On this day in 1810, Colombia became one of the first countries in the Western Hemisphere to declare independence from a colonial power. Inspired both ideologically and strategically by the earlier American, Haitian, and French revolutions, a series of independence movements and rebellions erupted across the continent, with Colombia securing recognition in 1819 as “Gran Colombia”, a state that encompassed what is today Venezuela, Ecuador, Panama, and parts of Peru, Brazil, and Guyana. (Hence why the flags of Colombia, Venezuela, and Ecuador, which formed the core of the new country, are similar.)
It is safe to say that most people want greater well-being in their lives, but as with concepts like happiness or success, it is often loaded and subjective — albeit up to a point. Wealth is certainly a big factor, if not the biggest, but so are — generally speaking — civil rights, a healthy environment, personal safety, and social support.
Predicating well-being on these and other inputs, the Boston Consulting Group (BCG) conducted the “Sustainable Economic Development Assessment” (SEDA), which measures which countries in the world provide the most well-being to their inhabitants. The results were based on over 50,000 data points spanning three broad metrics and ten “dimensions of well-being”: economics (which includes income, economic stability, and employment); investment (health, education, and infrastructure) and sustainability (socioeconomic inequality, civil society, governance, and environment). Continue reading
Americans are considered exceptionally fond of guns; the United States has the highest rate of gun ownership — both generally and per capita — by a huge margin, and is one of only three countries in the world, along with Guatemala and Mexico, to enshrine a right to guns in its founding document (the latter two were directly inspired by the American example).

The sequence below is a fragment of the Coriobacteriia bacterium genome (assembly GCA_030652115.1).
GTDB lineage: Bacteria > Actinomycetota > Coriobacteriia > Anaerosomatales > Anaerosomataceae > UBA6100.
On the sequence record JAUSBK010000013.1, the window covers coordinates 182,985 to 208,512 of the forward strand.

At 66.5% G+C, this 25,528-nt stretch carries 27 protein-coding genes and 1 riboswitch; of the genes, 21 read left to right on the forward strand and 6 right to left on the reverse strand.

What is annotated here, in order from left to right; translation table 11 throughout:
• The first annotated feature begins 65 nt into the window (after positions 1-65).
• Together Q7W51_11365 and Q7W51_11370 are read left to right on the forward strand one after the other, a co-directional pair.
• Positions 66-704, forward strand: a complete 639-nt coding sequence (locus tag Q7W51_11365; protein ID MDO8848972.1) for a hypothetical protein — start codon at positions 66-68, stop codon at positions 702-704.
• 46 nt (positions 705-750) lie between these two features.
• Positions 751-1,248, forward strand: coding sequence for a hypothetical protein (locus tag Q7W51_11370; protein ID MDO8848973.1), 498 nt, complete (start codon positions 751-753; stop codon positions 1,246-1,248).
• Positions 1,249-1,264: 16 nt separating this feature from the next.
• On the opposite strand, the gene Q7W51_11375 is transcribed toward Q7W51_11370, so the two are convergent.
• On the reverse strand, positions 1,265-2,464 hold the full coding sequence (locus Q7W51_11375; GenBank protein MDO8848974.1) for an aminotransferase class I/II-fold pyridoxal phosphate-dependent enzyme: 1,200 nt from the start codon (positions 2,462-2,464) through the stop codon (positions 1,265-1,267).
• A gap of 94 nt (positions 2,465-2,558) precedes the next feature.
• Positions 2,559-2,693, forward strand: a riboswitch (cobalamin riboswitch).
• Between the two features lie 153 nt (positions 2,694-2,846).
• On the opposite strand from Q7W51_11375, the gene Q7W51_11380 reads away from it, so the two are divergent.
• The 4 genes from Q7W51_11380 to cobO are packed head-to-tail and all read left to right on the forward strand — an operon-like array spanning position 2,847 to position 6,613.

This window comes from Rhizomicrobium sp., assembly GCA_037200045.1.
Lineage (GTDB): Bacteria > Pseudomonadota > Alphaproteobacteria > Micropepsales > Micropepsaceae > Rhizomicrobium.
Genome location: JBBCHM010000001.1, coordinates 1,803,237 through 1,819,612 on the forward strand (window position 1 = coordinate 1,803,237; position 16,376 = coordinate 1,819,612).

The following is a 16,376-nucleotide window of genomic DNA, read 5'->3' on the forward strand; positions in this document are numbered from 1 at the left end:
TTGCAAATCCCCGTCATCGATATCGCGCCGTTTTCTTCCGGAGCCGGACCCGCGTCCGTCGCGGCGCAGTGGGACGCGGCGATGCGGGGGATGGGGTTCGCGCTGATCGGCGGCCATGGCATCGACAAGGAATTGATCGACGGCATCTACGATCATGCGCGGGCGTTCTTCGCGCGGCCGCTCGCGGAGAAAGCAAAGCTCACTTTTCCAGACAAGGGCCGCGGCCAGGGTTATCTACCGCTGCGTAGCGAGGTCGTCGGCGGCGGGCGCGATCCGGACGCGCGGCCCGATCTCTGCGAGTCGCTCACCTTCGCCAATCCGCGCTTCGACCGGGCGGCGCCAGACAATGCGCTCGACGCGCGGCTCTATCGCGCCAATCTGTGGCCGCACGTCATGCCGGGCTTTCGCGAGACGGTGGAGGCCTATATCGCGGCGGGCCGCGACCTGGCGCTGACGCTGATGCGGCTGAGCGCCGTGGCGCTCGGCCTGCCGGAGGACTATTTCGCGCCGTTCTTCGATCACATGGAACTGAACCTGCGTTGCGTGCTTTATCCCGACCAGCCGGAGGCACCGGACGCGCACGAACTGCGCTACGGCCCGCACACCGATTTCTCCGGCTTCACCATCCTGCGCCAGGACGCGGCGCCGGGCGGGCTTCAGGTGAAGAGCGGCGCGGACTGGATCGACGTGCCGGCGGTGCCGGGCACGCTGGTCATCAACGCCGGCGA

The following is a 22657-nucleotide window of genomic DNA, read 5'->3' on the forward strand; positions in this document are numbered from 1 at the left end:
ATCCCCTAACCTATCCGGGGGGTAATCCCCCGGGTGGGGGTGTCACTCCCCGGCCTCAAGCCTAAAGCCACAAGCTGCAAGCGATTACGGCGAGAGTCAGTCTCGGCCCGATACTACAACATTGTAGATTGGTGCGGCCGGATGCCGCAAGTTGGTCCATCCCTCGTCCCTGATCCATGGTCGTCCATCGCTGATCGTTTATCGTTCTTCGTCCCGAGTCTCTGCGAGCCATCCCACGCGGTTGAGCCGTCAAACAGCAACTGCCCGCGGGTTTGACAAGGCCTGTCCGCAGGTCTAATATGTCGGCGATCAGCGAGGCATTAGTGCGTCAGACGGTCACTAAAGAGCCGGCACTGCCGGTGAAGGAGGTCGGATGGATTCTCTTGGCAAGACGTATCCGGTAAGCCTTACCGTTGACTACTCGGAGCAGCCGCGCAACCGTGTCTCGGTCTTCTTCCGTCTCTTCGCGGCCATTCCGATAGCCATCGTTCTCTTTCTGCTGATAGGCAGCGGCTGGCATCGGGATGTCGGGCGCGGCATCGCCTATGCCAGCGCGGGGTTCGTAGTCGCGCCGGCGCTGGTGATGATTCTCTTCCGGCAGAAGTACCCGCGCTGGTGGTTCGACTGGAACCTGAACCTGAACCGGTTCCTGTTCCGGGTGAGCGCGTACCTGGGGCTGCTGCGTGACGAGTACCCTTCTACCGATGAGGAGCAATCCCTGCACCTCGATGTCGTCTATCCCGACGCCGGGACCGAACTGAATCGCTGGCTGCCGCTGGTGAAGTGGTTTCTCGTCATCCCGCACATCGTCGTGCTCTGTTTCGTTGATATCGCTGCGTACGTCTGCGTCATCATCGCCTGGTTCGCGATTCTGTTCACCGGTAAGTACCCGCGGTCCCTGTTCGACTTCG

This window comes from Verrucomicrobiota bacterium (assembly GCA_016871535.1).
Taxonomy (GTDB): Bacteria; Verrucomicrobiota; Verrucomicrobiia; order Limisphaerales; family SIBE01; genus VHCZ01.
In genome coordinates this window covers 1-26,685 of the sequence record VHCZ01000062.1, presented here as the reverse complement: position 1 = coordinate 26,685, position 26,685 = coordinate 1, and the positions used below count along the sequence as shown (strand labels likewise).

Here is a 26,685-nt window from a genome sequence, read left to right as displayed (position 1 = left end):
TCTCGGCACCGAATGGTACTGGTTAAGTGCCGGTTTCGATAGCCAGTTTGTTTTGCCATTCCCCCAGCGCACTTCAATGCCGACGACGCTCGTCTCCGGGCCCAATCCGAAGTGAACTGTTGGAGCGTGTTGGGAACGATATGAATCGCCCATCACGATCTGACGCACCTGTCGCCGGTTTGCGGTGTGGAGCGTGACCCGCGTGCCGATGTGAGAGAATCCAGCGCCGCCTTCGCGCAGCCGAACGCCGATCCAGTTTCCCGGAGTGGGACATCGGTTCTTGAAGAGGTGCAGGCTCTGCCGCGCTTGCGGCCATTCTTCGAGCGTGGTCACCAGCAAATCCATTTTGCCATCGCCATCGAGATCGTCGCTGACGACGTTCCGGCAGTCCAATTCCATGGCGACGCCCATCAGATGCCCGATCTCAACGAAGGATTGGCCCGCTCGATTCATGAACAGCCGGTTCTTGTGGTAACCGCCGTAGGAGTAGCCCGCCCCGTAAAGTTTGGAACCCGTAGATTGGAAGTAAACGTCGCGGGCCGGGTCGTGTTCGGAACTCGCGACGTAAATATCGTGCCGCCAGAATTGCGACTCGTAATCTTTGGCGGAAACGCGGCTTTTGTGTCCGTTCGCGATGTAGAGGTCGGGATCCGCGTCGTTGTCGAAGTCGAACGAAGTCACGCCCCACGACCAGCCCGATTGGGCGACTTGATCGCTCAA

Iran hardly comes to mind when it comes to testing bold new ideas (never mind its various scientific and technological achievements in the face of sanctions and a reactionary theocracy). But since 2011, it has been testing and monitoring one of the most generous basic income schemes in the world, joining the likes of Canada, Finland, and the Netherlands (among others) in exploring the merits of an idea that has been gaining traction amid concerns about mass unemployment from advancing automation.
The program, which is ongoing, was launched during the tenure of President Mahmoud Ahmadinejad, himself hardly a progressive (to put it mildly). But it was ideal timing, as it followed cuts to subsidies for bread and fuel, which disproportionately impacted the poor. Participants received a monthly cash transfer equivalent to 29 percent of the country’s median household income — which would amount to over $16,300 a month in the U.S.! This is far more generous than the $1,000 or so monthly stipend that is typical in most basic income schemes. Even advocates of the idea might think it is far too much to sustain a productive population.
Despite reports in local press that the poor were forgoing their jobs to spend the extra money, the investigators found no such evidence.
“Our results do not indicate a negative labor supply effect for either hours worked or the probability of participation in market work, either for all workers or those in the bottom 40% of the income distribution,” they wrote.